Birth of an idea: Where the King monument on Stone Mountain came from


Editor’s note: When this story first ran in October 2015, there seemed to be real momentum for some kind of tribute to Dr. King at Stone Mountain Park. However, at this time the idea remains just an idea.

At 65, Mark Pozner climbs Stone Mountain at least four days a week. And at least four days a week, he walks or jogs past the row of battle flags at Confederate Hall on his way to the top of the rock.

Pozner has immersed himself in both the stark beauty and the dark history of Stone Mountain: the summit affords a view of Atlanta like no other, and it also provided a stage for the 1915 resurgence of the Ku Klux Klan. That fact, and the three Confederate heroes carved into the mountain’s flank, led Dr. Martin Luther King to invoke the rock during his 1963 speech on the National Mall: “Let freedom ring from the Stone Mountain of Georgia,” he intoned.

“The fact that the KKK was born here in 1915 shocked the hell out of me,” said Pozner, who has lived in Tucker for 22 years. “Then I thought of King’s words in ‘I Have a Dream.’ He picked it because he knew the Ku Klux Klan had been there. I had been thinking for a long time that something should be done on Stone Mountain to acknowledge that.”

On June 16, Pozner walked into a Stone Mountain Memorial Association board meeting and, in his three minutes of allotted time, told the board it should honor King by placing a plaque on the mountain featuring the “let freedom ring” quote.

“I honestly didn’t expect much,” Pozner said. “The response that I got was, ‘We will think about it.’”

Pozner had no idea that Bill Stephens, the CEO of the memorial association, was indeed thinking about it. It had been on his mind for at least two years.

On the day before he would appear before the association board, a white gunman walked into a black church in Charleston and massacred nine worshippers.

‘Let freedom ring’ with Liberty Bell replica

In an exclusive report last Sunday, The Atlanta Journal-Constitution described how state authorities, including Gov. Nathan Deal, had agreed to erect a monument to King featuring the words “Let freedom ring from Stone Mountain of Georgia.”

It will be more than the plaque that Pozner suggested, but an elevated tower — featuring a replica of the Liberty Bell to symbolically and physically “let freedom ring.”

Preliminary plans also include a permanent exhibit focusing on black soldiers in the Civil War.

“This increasingly seemed like a logical addition to the park, as well as a book end to the stories from the Civil War through the Civil Rights movement here in Georgia,” Stephens said. “Additionally, the Freedom Bell and new museum exhibit would offer two new reasons to come and experience Georgia’s already most visited destination.”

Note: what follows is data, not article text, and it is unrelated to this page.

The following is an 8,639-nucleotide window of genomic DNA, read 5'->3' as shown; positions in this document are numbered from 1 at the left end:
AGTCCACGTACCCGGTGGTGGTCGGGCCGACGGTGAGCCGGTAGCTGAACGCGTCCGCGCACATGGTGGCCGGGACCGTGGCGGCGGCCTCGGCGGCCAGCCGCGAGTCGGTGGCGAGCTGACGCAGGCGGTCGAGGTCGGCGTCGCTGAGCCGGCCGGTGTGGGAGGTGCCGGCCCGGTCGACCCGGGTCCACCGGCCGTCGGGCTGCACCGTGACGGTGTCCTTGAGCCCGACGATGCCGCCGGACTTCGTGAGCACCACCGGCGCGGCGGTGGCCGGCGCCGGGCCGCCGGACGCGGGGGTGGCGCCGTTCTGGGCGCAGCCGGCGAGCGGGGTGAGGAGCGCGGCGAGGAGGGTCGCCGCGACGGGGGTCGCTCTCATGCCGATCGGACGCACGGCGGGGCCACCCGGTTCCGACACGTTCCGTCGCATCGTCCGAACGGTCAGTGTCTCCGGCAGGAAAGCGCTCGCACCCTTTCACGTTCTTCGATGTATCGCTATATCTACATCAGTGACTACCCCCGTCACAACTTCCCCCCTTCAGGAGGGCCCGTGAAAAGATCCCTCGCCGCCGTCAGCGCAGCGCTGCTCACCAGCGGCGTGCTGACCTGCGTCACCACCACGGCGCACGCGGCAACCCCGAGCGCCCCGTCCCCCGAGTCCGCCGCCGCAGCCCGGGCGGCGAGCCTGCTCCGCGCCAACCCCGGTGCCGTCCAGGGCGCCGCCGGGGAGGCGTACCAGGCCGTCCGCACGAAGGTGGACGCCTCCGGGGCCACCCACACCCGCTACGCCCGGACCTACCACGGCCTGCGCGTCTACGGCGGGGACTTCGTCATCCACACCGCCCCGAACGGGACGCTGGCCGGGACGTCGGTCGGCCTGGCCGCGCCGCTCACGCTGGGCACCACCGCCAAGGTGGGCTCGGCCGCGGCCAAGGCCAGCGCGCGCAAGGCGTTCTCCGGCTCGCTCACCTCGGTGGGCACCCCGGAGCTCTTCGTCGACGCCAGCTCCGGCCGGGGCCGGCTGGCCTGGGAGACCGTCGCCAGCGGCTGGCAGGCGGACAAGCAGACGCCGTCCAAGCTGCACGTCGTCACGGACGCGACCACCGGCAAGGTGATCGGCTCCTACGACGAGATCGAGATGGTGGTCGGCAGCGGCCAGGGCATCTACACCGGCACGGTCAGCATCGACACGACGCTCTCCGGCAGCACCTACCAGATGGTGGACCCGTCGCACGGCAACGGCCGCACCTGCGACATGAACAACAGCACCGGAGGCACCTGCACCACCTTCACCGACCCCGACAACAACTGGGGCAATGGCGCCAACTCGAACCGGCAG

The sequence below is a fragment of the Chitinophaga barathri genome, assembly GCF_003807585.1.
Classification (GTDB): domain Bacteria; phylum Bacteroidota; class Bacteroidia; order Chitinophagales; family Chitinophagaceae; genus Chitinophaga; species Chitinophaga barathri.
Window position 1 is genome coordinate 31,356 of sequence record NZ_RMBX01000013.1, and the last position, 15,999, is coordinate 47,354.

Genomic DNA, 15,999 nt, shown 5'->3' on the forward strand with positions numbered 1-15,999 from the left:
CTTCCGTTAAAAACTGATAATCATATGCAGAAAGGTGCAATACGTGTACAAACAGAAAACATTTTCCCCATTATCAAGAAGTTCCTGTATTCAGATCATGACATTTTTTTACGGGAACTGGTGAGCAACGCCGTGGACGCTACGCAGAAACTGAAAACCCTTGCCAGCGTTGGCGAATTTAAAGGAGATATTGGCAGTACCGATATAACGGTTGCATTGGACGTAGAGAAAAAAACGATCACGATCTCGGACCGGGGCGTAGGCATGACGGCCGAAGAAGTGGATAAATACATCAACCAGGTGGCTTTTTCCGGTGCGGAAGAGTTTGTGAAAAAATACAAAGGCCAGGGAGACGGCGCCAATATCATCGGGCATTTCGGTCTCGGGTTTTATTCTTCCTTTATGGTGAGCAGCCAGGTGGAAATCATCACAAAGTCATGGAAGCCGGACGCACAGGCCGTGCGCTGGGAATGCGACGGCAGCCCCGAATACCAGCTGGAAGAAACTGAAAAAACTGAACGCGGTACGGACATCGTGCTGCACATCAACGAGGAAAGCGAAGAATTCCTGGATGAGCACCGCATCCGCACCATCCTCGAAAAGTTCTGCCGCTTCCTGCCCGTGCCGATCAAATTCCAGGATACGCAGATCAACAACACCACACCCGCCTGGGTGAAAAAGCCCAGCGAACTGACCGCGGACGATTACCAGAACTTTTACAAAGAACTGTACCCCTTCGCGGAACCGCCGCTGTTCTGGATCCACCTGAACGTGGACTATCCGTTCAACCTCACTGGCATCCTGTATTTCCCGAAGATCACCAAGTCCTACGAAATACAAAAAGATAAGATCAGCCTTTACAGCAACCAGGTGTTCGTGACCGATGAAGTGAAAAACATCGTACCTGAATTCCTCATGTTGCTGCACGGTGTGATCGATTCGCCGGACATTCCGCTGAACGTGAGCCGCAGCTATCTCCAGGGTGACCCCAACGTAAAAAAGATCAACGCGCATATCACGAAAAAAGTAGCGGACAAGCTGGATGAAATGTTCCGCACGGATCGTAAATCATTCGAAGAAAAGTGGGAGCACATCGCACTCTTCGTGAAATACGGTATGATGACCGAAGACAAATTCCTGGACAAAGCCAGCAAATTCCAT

Although no price tag has been attached to the project, it will not be financed by taxpayer money. Instead, it would be financed with park revenue — chiefly parking and entrance fees.

Since the story broke, Stephens has been fielding phone calls from all over the country, while ducking in and out of meetings.

Andrew Young delivers a surprise

And while the idea of a King memorial on the mountain was initially greeted with enthusiasm, several groups – from the predictable (Sons of Confederate Veterans), to the surprising (the NAACP and SCLC), have come out strongly against the plan.

Both sides, for their own reasons, believe that King should not be associated with anything to do with the Confederacy.

Andrew Young walked into that fray on Friday with yet another surprise. The former Atlanta mayor and one-time confidant of King said the monument is a great idea.

“I think it is a wonderful symbolism to have a Freedom Bell on Stone Mountain that would honor Dr. King,” Young said. “It is not only a good idea. It is a necessary idea for this nation to pull together.”

Young’s remarks must have been welcome for Stephens.

“We have been more than a bit surprised by the volume and diversity of the opposition to both efforts,” Stephens said. “Our goal was to make Stone Mountain even more welcoming and inclusive to all visitors. The current climate might effectively have a negative impact on our existing four million guests, and we certainly do not want that.”

A 100-year-old image problem

For all of its beauty, Stone Mountain has had an image problem for the last century. It was there, mere yards from where the King memorial would go, that the Ku Klux Klan was reborn in 1915.

The family that previously owned Stone Mountain, which they used as a granite quarry, gave the Klan exclusive permission to meet there, and when they sold the property to the state in the 1950s, it was designated as a memorial to the Confederacy.

“Along with putting up something for Dr. King, I think the Confederate flags should also come down,” Pozner said. “That flag represents nothing other than racism for most Americans. But I would leave the carvings. Those were some bad guys, but that was history.”